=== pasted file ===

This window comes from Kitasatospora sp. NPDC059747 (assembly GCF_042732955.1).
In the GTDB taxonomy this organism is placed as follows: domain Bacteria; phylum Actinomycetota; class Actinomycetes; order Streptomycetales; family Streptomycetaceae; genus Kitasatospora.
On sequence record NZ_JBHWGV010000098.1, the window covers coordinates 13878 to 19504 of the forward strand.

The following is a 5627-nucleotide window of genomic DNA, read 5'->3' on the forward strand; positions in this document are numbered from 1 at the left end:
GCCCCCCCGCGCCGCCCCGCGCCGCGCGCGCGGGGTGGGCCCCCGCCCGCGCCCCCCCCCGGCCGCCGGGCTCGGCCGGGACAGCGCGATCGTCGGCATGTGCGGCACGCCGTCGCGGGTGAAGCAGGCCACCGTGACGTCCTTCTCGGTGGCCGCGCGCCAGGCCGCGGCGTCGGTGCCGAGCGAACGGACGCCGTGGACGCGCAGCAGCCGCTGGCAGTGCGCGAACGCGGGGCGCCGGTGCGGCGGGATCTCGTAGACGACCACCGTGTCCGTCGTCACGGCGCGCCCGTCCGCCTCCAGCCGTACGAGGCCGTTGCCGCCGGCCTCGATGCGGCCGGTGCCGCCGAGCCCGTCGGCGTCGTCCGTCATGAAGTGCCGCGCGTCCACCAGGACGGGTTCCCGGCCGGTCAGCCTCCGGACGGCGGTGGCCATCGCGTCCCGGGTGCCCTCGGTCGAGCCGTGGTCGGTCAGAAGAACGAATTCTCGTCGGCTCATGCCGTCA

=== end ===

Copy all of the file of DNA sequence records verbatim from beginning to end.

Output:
This window comes from Kitasatospora sp. NPDC059747 (assembly GCF_042732955.1).
In the GTDB taxonomy this organism is placed as follows: domain Bacteria; phylum Actinomycetota; class Actinomycetes; order Streptomycetales; family Streptomycetaceae; genus Kitasatospora.
On sequence record NZ_JBHWGV010000098.1, the window covers coordinates 13878 to 19504 of the forward strand.

The following is a 5627-nucleotide window of genomic DNA, read 5'->3' on the forward strand; positions in this document are numbered from 1 at the left end:
GCCCCCCCGCGCCGCCCCGCGCCGCGCGCGCGGGGTGGGCCCCCGCCCGCGCCCCCCCCCGGCCGCCGGGCTCGGCCGGGACAGCGCGATCGTCGGCATGTGCGGCACGCCGTCGCGGGTGAAGCAGGCCACCGTGACGTCCTTCTCGGTGGCCGCGCGCCAGGCCGCGGCGTCGGTGCCGAGCGAACGGACGCCGTGGACGCGCAGCAGCCGCTGGCAGTGCGCGAACGCGGGGCGCCGGTGCGGCGGGATCTCGTAGACGACCACCGTGTCCGTCGTCACGGCGCGCCCGTCCGCCTCCAGCCGTACGAGGCCGTTGCCGCCGGCCTCGATGCGGCCGGTGCCGCCGAGCCCGTCGGCGTCGTCCGTCATGAAGTGCCGCGCGTCCACCAGGACGGGTTCCCGGCCGGTCAGCCTCCGGACGGCGGTGGCCATCGCGTCCCGGGTGCCCTCGGTCGAGCCGTGGTCGGTCAGAAGAACGAATTCTCGTCGGCTCATGCCGTCA